Geoffrey Belknap

French photographer and photographic printer. Bonfils is best known for his photographs of the Mediterranean and Middle East, particularly his five-volume Souvenirs d’Orient: Egypte. Palestine. Syrie. Grèce (1878). Prior to opening a studio briefly in Alès in 1865, he was apprenticed to Abel Niépce de St Victor (180570). Having travelled to Lebanon in ...

Article

British, 19th century, male.

Active in South Africa.

Born 1812, in Hertfordshire, England; died 1869, in London.

Painter (watercolour and oil), lithographer, draughtsman (chalk). Town scenes; landscapes, seascapes.

Thomas Bowler arrived at the Cape in 1834 with the newly appointed Royal Astronomer Thomas McClear. He tutored the children of the Commander of Robben Island ...

Article

Iain Browning

Swiss explorer. He was born into a distinguished Basle family and attended the university at Leipzig (1800) and subsequently at Göttingen (1804). He arrived in England in 1806 where, through the influence of Sir Joseph Banks, he was adopted by the African Society to search for the source of the River Niger. In ...

Article

R. H. Fitchett

Architectural style developed at the Cape of Good Hope, South Africa, during the period of Dutch East India Company rule (1652–1795). Despite subsequent British stylistic innovations, its use continued in country districts until the 1880s. The term was first acknowledged, with reservations, by ...

Article

Barry Bergdoll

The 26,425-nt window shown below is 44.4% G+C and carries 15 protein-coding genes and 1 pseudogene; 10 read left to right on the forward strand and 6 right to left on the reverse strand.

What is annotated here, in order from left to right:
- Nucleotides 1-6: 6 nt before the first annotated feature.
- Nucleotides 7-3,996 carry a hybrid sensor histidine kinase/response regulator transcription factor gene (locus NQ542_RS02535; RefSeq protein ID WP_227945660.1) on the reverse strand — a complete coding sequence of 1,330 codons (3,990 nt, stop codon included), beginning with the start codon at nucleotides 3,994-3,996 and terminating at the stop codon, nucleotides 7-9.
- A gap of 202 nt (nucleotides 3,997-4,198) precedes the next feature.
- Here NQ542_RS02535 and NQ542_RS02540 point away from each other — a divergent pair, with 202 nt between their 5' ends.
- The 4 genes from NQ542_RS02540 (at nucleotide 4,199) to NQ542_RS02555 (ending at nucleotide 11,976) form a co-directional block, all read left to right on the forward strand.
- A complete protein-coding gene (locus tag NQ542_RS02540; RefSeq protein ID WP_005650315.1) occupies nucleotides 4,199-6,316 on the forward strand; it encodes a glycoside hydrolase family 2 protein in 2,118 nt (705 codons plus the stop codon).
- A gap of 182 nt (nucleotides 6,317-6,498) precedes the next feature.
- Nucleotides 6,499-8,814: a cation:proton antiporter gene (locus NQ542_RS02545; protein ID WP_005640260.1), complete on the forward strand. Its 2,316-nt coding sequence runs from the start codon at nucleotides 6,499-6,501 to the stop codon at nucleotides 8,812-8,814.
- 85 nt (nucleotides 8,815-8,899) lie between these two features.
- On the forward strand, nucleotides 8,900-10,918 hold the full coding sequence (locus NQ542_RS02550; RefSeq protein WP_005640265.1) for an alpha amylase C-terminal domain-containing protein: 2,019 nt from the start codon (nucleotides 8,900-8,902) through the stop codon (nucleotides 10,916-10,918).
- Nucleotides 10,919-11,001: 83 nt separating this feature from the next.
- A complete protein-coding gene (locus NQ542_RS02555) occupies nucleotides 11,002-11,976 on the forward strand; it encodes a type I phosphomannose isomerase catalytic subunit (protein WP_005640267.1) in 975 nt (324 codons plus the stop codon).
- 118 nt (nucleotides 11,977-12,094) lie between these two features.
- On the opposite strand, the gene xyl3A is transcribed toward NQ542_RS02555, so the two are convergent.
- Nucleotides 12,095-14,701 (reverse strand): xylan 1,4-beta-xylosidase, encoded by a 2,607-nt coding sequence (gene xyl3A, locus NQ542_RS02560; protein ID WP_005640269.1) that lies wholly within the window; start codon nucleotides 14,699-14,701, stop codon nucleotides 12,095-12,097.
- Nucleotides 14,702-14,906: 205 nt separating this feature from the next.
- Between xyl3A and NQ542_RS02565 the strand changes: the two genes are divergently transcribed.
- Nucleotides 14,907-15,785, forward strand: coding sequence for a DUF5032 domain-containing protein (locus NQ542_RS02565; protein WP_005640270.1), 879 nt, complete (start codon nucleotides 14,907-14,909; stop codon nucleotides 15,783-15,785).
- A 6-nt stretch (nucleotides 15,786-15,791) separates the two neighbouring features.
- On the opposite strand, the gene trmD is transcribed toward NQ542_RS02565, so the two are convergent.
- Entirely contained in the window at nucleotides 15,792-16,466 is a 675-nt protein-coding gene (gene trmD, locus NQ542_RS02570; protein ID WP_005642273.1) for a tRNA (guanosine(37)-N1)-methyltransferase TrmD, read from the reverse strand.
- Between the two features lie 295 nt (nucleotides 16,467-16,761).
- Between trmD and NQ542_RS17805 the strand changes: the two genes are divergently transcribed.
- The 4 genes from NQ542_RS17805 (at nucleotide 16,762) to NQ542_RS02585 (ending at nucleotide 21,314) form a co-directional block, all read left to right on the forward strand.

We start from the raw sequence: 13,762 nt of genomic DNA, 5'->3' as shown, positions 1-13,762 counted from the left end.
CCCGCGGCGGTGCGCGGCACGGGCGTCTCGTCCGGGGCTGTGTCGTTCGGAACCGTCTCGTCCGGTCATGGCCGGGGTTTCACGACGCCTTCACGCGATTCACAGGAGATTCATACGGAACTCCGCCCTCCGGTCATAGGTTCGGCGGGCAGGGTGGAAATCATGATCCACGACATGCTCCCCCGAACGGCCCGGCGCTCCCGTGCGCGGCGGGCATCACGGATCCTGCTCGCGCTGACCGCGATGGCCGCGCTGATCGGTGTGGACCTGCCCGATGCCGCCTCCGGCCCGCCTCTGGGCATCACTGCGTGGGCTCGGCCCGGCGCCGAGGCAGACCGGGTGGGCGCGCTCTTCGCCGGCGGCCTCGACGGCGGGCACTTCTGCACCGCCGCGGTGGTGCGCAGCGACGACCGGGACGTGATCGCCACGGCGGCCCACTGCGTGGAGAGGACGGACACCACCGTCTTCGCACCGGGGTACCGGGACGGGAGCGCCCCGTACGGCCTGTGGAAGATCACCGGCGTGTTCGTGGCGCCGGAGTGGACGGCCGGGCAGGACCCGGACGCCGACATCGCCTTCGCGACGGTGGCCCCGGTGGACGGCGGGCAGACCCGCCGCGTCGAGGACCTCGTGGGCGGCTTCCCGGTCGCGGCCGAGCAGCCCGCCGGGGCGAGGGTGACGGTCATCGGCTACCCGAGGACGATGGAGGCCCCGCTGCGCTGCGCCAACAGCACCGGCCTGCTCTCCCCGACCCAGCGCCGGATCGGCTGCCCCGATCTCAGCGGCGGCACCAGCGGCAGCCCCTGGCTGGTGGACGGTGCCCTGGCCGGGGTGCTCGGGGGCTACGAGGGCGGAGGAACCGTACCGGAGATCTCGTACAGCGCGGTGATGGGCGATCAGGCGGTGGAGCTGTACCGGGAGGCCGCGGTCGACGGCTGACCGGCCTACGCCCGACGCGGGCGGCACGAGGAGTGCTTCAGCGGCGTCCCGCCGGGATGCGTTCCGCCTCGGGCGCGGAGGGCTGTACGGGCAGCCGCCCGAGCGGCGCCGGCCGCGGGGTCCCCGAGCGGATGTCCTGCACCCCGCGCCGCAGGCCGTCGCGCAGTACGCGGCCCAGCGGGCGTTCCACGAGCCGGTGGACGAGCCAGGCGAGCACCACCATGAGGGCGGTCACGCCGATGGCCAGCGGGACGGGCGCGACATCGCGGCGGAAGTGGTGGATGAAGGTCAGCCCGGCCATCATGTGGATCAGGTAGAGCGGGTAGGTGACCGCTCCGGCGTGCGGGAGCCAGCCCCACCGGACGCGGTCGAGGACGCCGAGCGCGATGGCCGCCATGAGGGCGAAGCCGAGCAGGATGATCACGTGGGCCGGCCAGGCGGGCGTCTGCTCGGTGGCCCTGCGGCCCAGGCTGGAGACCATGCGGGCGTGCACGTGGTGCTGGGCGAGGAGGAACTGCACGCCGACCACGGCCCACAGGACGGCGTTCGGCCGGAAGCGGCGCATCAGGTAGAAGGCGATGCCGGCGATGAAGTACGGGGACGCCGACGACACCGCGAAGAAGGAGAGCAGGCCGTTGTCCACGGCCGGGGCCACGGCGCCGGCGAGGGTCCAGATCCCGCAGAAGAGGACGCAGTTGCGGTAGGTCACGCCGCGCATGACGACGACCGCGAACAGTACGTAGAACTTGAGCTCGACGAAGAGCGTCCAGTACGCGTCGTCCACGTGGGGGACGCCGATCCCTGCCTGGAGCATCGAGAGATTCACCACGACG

French architect and writer. The designer of many of the principal public buildings of Marseille, he also published the first accurate records of the Islamic monuments of Cairo, North Africa and the Middle East—a central interest of mid-19th-century architectural theorists and ornamentalists.

After studying both engineering and drawing in Marseille, Coste began his career in ...

Article

French museum director, writer, graphic artist, collector, archaeologist and diplomat. He was the son of a provincial aristocrat. He went to Paris to further his law studies c. 1765 but entered the studio of Noël Hallé. He became Gentleman-in-Ordinary to Louis XV and was appointed keeper of the collection of engraved gems and medals that Mme de Pompadour had left to the King. In ...

Article

Malian, 20th – 21st century, male.

Born 1948, in Kayes.

Painter.

Ismaël Diabaté graduated in 1968 from the Bamako national institute of arts and started out painting in a conventionally Western Realist manner. By the mid-1970s, however, he had become increasingly interested in the work of the ...